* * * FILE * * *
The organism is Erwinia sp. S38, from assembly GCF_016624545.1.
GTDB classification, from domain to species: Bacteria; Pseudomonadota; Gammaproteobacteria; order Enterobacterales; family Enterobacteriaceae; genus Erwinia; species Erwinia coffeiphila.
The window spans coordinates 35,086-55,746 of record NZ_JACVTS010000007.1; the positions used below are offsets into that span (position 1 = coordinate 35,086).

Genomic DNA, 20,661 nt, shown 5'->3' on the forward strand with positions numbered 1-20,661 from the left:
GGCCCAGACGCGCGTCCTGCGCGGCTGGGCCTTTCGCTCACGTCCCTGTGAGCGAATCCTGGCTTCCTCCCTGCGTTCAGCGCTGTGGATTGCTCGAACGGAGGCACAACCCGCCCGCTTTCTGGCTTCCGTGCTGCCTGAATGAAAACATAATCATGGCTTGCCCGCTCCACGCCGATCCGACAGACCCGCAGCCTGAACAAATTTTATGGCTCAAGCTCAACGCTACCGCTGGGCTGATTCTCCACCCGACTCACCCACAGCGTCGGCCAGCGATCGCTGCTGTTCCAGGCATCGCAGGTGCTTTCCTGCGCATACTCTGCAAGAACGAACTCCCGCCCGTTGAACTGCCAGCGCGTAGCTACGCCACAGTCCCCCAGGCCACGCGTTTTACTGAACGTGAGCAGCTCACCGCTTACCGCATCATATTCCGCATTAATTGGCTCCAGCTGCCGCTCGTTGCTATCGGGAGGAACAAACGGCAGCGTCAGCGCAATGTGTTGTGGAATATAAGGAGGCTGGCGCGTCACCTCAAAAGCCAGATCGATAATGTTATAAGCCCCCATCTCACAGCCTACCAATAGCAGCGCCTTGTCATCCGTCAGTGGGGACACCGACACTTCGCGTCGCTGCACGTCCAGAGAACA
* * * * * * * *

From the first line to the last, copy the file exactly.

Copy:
The organism is Erwinia sp. S38, from assembly GCF_016624545.1.
GTDB classification, from domain to species: Bacteria; Pseudomonadota; Gammaproteobacteria; order Enterobacterales; family Enterobacteriaceae; genus Erwinia; species Erwinia coffeiphila.
The window spans coordinates 35,086-55,746 of record NZ_JACVTS010000007.1; the positions used below are offsets into that span (position 1 = coordinate 35,086).

Genomic DNA, 20,661 nt, shown 5'->3' on the forward strand with positions numbered 1-20,661 from the left:
GGCCCAGACGCGCGTCCTGCGCGGCTGGGCCTTTCGCTCACGTCCCTGTGAGCGAATCCTGGCTTCCTCCCTGCGTTCAGCGCTGTGGATTGCTCGAACGGAGGCACAACCCGCCCGCTTTCTGGCTTCCGTGCTGCCTGAATGAAAACATAATCATGGCTTGCCCGCTCCACGCCGATCCGACAGACCCGCAGCCTGAACAAATTTTATGGCTCAAGCTCAACGCTACCGCTGGGCTGATTCTCCACCCGACTCACCCACAGCGTCGGCCAGCGATCGCTGCTGTTCCAGGCATCGCAGGTGCTTTCCTGCGCATACTCTGCAAGAACGAACTCCCGCCCGTTGAACTGCCAGCGCGTAGCTACGCCACAGTCCCCCAGGCCACGCGTTTTACTGAACGTGAGCAGCTCACCGCTTACCGCATCATATTCCGCATTAATTGGCTCCAGCTGCCGCTCGTTGCTATCGGGAGGAACAAACGGCAGCGTCAGCGCAATGTGTTGTGGAATATAAGGAGGCTGGCGCGTCACCTCAAAAGCCAGATCGATAATGTTATAAGCCCCCATCTCACAGCCTACCAATAGCAGCGCCTTGTCATCCGTCAGTGGGGACACCGACACTTCGCGTCGCTGCACGTCCAGAGAACA